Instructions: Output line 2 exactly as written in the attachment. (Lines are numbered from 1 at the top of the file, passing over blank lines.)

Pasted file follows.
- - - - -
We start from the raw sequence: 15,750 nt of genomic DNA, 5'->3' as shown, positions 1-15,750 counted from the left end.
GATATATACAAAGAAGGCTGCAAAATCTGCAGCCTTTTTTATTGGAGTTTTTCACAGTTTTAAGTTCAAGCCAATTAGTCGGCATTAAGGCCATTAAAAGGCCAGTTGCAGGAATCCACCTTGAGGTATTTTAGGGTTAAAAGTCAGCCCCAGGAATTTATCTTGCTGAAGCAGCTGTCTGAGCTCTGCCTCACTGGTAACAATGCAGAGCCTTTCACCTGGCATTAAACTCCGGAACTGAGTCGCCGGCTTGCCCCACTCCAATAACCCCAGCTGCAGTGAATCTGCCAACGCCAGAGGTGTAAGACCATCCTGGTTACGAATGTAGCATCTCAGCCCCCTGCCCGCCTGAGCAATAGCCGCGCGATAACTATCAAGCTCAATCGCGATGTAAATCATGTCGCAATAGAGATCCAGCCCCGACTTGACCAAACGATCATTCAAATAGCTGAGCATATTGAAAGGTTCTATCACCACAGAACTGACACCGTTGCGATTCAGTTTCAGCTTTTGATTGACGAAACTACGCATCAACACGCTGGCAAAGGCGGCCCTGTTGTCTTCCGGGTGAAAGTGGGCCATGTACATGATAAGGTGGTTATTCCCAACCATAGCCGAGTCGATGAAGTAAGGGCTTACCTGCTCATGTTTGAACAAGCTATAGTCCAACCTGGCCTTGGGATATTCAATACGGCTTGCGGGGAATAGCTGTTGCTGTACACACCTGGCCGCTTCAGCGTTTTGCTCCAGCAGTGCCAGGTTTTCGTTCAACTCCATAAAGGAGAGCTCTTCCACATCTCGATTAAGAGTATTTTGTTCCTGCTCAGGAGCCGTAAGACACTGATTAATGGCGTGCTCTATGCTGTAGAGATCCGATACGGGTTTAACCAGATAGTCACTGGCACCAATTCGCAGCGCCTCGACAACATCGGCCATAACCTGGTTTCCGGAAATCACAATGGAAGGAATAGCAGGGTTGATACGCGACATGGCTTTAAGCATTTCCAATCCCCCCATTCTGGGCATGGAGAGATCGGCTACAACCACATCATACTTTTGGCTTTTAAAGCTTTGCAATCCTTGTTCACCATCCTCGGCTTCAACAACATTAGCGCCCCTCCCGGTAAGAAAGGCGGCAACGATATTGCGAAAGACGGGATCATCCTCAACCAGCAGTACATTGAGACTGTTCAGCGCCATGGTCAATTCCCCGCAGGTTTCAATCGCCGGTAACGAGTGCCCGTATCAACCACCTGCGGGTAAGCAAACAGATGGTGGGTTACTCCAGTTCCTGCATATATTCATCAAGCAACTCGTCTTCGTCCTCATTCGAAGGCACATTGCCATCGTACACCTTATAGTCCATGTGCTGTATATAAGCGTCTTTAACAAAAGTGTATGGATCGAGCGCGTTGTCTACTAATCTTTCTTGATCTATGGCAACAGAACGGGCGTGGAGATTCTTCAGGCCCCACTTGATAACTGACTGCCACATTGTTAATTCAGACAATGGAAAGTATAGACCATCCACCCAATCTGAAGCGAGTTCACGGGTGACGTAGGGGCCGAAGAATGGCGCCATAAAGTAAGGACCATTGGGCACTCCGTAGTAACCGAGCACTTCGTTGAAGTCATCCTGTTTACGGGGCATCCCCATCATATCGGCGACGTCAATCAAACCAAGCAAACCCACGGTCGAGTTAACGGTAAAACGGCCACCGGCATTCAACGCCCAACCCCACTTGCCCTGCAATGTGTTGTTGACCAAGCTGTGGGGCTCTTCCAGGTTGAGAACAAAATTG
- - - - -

GATATATACAAAGAAGGCTGCAAAATCTGCAGCCTTTTTTATTGGAGTTTTTCACAGTTTTAAGTTCAAGCCAATTAGTCGGCATTAAGGCCATTAAAAGGCCAGTTGCAGGAATCCACCTTGAGGTATTTTAGGGTTAAAAGTCAGCCCCAGGAATTTATCTTGCTGAAGCAGCTGTCTGAGCTCTGCCTCACTGGTAACAATGCAGAGCCTTTCACCTGGCATTAAACTCCGGAACTGAGTCGCCGGCTTGCCCCACTCCAATAACCCCAGCTGCAGTGAATCTGCCAACGCCAGAGGTGTAAGACCATCCTGGTTACGAATGTAGCATCTCAGCCCCCTGCCCGCCTGAGCAATAGCCGCGCGATAACTATCAAGCTCAATCGCGATGTAAATCATGTCGCAATAGAGATCCAGCCCCGACTTGACCAAACGATCATTCAAATAGCTGAGCATATTGAAAGGTTCTATCACCACAGAACTGACACCGTTGCGATTCAGTTTCAGCTTTTGATTGACGAAACTACGCATCAACACGCTGGCAAAGGCGGCCCTGTTGTCTTCCGGGTGAAAGTGGGCCATGTACATGATAAGGTGGTTATTCCCAACCATAGCCGAGTCGATGAAGTAAGGGCTTACCTGCTCATGTTTGAACAAGCTATAGTCCAACCTGGCCTTGGGATATTCAATACGGCTTGCGGGGAATAGCTGTTGCTGTACACACCTGGCCGCTTCAGCGTTTTGCTCCAGCAGTGCCAGGTTTTCGTTCAACTCCATAAAGGAGAGCTCTTCCACATCTCGATTAAGAGTATTTTGTTCCTGCTCAGGAGCCGTAAGACACTGATTAATGGCGTGCTCTATGCTGTAGAGATCCGATACGGGTTTAACCAGATAGTCACTGGCACCAATTCGCAGCGCCTCGACAACATCGGCCATAACCTGGTTTCCGGAAATCACAATGGAAGGAATAGCAGGGTTGATACGCGACATGGCTTTAAGCATTTCCAATCCCCCCATTCTGGGCATGGAGAGATCGGCTACAACCACATCATACTTTTGGCTTTTAAAGCTTTGCAATCCTTGTTCACCATCCTCGGCTTCAACAACATTAGCGCCCCTCCCGGTAAGAAAGGCGGCAACGATATTGCGAAAGACGGGATCATCCTCAACCAGCAGTACATTGAGACTGTTCAGCGCCATGGTCAATTCCCCGCAGGTTTCAATCGCCGGTAACGAGTGCCCGTATCAACCACCTGCGGGTAAGCAAACAGATGGTGGGTTACTCCAGTTCCTGCATATATTCATCAAGCAACTCGTCTTCGTCCTCATTCGAAGGCACATTGCCATCGTACACCTTATAGTCCATGTGCTGTATATAAGCGTCTTTAACAAAAGTGTATGGATCGAGCGCGTTGTCTACTAATCTTTCTTGATCTATGGCAACAGAACGGGCGTGGAGATTCTTCAGGCCCCACTTGATAACTGACTGCCACATTGTTAATTCAGACAATGGAAAGTATAGACCATCCACCCAATCTGAAGCGAGTTCACGGGTGACGTAGGGGCCGAAGAATGGCGCCATAAAGTAAGGACCATTGGGCACTCCGTAGTAACCGAGCACTTCGTTGAAGTCATCCTGTTTACGGGGCATCCCCATCATATCGGCGACGTCAATCAAACCAAGCAAACCCACGGTCGAGTTAACGGTAAAACGGCCACCGGCATTCAACGCCCAACCCCACTTGCCCTGCAATGTGTTGTTGACCAAGCTGTGGGGCTCTTCCAGGTTGAGAACAAAATTG